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Federal Lands

The United States federal government owns about 650 million acres of land…about thirty percent of the entire land area of the country. Most federal lands are concentrated in the western half of the U.S.:

Map of U.S. Federal Lands
Federal Lands

The U.S. Constitution authorizes the federal government to “dispose of and make all needful Rules and Regulations” respecting property that belongs to the United States. However it provides only a few limited ways for lands to be obtained for federal purposes.

First, the federal government can annex or obtain by treaty lands that previously lay outside our borders. This is presumed under the principles of sovereignty, and included under the treaty powers (Article II, Section 2, Clause 2 and Article VI, Clause 2).

Second, the federal government may establish and govern the federal district, but the land on which it sits must be voluntarily ceded to the federal government by the state(s) (Article I, Section 8, Clause 17).

Third, the federal government may govern military bases (“Forts, Magazines, Arsenals, dock-Yards, and other needful Buildings”)…but these lands must be purchased by the federal government with the consent of the state(s) (Article I, Section 8, Clause 17).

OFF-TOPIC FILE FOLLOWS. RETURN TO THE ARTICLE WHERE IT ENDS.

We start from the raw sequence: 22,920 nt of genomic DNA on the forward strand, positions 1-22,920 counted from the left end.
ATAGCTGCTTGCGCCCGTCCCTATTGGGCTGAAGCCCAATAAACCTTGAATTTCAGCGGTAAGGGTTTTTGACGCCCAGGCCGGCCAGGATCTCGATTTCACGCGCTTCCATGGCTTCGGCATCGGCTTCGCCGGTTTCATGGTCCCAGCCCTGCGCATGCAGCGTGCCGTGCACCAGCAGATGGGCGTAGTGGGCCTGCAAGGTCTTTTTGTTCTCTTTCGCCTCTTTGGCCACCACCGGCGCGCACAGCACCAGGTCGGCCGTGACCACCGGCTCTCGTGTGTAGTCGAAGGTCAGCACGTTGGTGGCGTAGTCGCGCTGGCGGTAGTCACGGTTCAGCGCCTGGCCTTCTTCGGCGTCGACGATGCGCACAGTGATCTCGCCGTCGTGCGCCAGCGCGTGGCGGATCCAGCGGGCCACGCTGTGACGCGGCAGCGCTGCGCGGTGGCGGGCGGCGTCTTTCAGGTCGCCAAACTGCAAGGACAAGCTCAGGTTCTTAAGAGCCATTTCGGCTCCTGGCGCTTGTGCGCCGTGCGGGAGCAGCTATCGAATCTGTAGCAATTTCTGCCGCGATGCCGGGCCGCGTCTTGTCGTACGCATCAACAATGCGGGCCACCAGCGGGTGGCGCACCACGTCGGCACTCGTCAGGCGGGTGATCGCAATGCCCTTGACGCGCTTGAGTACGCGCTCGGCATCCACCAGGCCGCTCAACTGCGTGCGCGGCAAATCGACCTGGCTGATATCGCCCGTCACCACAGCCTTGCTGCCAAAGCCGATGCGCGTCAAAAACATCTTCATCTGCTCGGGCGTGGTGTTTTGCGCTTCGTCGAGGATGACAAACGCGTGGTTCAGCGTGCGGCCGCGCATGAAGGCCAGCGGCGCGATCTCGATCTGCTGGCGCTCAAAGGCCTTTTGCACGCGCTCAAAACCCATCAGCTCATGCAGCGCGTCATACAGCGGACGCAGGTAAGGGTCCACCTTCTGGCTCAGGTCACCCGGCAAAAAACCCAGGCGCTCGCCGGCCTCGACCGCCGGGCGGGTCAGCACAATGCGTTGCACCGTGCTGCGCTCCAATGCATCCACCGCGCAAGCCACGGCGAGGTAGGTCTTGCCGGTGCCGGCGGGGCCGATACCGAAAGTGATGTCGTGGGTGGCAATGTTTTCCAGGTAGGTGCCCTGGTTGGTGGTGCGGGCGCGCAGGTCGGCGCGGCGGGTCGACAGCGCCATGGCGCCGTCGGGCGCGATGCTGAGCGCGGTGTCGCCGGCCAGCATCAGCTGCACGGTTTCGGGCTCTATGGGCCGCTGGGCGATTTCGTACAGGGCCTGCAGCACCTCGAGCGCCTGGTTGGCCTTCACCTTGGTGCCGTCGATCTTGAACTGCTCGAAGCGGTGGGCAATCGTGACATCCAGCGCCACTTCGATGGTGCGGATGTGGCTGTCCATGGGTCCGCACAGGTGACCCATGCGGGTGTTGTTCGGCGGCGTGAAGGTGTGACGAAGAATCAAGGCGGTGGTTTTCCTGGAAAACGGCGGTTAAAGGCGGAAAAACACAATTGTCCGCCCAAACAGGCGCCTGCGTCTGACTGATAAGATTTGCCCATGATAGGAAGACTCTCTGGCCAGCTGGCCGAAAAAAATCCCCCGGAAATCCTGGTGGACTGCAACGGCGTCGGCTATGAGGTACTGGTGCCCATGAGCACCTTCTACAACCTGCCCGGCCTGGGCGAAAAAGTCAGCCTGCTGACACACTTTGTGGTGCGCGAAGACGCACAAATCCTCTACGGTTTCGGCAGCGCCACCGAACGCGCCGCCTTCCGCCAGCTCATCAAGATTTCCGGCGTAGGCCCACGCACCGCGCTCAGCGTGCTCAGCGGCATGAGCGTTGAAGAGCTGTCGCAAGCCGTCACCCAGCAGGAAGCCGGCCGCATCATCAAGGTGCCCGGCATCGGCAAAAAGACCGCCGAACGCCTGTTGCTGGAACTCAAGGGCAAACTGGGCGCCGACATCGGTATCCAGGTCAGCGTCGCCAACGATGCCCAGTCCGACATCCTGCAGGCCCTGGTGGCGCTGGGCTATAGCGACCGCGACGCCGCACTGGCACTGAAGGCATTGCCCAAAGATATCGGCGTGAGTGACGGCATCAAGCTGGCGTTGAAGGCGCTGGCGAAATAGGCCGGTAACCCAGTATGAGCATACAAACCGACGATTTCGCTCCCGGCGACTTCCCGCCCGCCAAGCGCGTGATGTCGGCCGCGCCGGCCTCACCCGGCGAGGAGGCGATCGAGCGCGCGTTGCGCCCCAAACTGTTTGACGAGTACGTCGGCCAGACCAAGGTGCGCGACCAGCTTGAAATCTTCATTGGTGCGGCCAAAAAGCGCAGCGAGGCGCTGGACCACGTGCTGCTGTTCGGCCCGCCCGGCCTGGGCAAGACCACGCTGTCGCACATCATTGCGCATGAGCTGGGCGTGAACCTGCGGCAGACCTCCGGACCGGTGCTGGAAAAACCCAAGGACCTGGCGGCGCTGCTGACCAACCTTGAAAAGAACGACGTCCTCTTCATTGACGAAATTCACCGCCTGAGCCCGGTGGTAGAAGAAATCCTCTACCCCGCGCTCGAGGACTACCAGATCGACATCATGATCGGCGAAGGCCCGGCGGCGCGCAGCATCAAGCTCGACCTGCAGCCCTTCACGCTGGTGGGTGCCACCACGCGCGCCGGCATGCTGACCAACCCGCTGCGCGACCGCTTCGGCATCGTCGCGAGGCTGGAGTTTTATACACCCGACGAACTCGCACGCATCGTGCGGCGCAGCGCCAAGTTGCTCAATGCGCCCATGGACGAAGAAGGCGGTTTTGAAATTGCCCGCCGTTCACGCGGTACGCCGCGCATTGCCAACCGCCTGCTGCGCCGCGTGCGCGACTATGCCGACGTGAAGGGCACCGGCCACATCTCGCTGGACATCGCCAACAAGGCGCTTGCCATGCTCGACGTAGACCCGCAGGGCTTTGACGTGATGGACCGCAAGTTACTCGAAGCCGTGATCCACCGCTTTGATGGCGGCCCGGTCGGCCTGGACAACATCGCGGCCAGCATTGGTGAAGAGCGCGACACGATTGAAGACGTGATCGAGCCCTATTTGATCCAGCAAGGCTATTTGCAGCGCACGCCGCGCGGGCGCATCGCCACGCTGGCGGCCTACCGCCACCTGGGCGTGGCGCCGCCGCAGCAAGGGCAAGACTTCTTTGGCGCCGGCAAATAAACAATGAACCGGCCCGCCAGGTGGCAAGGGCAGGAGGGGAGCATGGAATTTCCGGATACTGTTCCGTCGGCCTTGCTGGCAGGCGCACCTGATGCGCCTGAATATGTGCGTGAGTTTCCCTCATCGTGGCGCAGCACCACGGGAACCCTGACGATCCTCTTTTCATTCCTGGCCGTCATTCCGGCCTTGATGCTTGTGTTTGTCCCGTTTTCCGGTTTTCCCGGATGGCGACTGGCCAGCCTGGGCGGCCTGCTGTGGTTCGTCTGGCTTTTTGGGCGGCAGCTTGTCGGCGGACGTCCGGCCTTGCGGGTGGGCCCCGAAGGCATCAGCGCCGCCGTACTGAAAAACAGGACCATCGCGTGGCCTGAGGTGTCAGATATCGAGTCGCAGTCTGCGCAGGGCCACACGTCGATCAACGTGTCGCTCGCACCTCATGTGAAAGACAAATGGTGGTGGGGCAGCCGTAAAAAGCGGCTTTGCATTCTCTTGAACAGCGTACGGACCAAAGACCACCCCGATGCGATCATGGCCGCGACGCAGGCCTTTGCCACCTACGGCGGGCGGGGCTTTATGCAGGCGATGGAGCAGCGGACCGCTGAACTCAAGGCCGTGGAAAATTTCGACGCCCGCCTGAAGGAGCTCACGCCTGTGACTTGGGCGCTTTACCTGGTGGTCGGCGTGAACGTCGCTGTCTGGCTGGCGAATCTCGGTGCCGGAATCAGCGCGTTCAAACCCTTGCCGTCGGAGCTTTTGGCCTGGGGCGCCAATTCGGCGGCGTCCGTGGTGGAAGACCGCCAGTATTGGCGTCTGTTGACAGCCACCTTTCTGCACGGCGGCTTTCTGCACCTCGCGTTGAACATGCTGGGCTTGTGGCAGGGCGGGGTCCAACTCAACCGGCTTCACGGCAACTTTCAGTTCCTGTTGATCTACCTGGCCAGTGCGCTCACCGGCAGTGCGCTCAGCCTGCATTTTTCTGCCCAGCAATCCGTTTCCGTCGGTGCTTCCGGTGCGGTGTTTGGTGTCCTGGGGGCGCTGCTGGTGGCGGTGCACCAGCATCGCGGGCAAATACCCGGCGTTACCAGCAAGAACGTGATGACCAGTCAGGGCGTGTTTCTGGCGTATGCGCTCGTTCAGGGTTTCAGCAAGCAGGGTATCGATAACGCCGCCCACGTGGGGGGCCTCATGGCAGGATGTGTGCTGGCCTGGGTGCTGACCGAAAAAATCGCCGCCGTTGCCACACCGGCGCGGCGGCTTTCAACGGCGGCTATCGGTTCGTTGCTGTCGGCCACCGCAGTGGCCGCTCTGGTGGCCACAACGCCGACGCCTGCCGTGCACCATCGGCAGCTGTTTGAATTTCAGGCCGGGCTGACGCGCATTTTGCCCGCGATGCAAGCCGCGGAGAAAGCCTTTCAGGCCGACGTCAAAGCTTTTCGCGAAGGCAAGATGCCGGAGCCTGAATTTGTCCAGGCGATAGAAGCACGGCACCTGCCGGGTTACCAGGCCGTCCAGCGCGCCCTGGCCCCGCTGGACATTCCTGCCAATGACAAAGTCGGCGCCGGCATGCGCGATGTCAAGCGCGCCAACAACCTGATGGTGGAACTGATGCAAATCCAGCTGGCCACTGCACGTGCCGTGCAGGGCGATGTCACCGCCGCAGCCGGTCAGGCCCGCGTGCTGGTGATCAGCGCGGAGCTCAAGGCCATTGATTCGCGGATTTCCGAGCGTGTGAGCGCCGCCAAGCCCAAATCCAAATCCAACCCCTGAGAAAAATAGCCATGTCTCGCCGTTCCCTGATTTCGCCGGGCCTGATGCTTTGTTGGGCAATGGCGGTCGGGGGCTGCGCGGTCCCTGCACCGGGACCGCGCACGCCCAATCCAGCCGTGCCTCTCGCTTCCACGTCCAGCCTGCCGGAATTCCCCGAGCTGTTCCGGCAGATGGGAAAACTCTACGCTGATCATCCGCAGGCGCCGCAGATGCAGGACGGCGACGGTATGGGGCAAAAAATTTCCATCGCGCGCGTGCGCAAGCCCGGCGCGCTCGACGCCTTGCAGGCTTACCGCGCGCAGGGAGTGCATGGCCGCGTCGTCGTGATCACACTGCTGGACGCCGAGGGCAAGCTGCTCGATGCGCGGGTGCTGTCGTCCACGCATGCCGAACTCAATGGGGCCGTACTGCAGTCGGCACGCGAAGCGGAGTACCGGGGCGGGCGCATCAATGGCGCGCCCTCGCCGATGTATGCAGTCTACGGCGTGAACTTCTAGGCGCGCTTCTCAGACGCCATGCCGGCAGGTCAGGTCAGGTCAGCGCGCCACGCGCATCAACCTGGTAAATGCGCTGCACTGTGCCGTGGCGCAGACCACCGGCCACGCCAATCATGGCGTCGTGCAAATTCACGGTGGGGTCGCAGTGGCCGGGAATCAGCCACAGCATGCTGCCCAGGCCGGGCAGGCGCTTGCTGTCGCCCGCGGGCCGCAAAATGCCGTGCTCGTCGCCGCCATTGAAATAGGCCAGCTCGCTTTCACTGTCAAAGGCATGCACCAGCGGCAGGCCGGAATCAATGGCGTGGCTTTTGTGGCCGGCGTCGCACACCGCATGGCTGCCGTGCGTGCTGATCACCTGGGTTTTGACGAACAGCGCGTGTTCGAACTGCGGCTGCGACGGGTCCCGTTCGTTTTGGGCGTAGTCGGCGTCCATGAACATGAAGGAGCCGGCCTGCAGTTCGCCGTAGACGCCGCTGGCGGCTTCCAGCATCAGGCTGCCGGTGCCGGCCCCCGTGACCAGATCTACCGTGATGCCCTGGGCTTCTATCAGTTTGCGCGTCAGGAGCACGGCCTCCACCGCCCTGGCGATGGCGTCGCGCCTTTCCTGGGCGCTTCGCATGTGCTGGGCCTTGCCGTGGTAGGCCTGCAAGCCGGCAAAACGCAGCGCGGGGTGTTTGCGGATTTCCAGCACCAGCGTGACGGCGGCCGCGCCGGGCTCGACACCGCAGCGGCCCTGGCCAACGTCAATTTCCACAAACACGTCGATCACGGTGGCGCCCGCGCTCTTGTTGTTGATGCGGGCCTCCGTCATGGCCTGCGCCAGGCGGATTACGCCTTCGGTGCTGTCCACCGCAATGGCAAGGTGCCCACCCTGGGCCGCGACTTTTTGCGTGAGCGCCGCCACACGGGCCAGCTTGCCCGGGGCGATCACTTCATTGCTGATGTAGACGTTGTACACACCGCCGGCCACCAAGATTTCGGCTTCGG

That’s it. There is no constitutional authority to establish parks and forests, Indian reservations (except by treaty established before a territory became a state), or other nonmilitary federal lands. These may be good things, but they are things that must be done by the states under the principle of federalism. The federal government can only do the things that it has been authorized to do by the affirmative consent of the people (in the form of the constitution).

During my presidency, I will instruct the various federal agencies (excluding the Department of Defense) to begin the process of divesting all land held unconstitutionally by the federal government back to the various states. This process would be closely linked with the four-year federalist rebalance plan, and would be done in a way that would assure the ongoing stewardship of our national parks and forests (now as state parks and forests) and other natural resources.

The states are responsible for governing domestic affairs. It’s time for the federal government to get out of their way.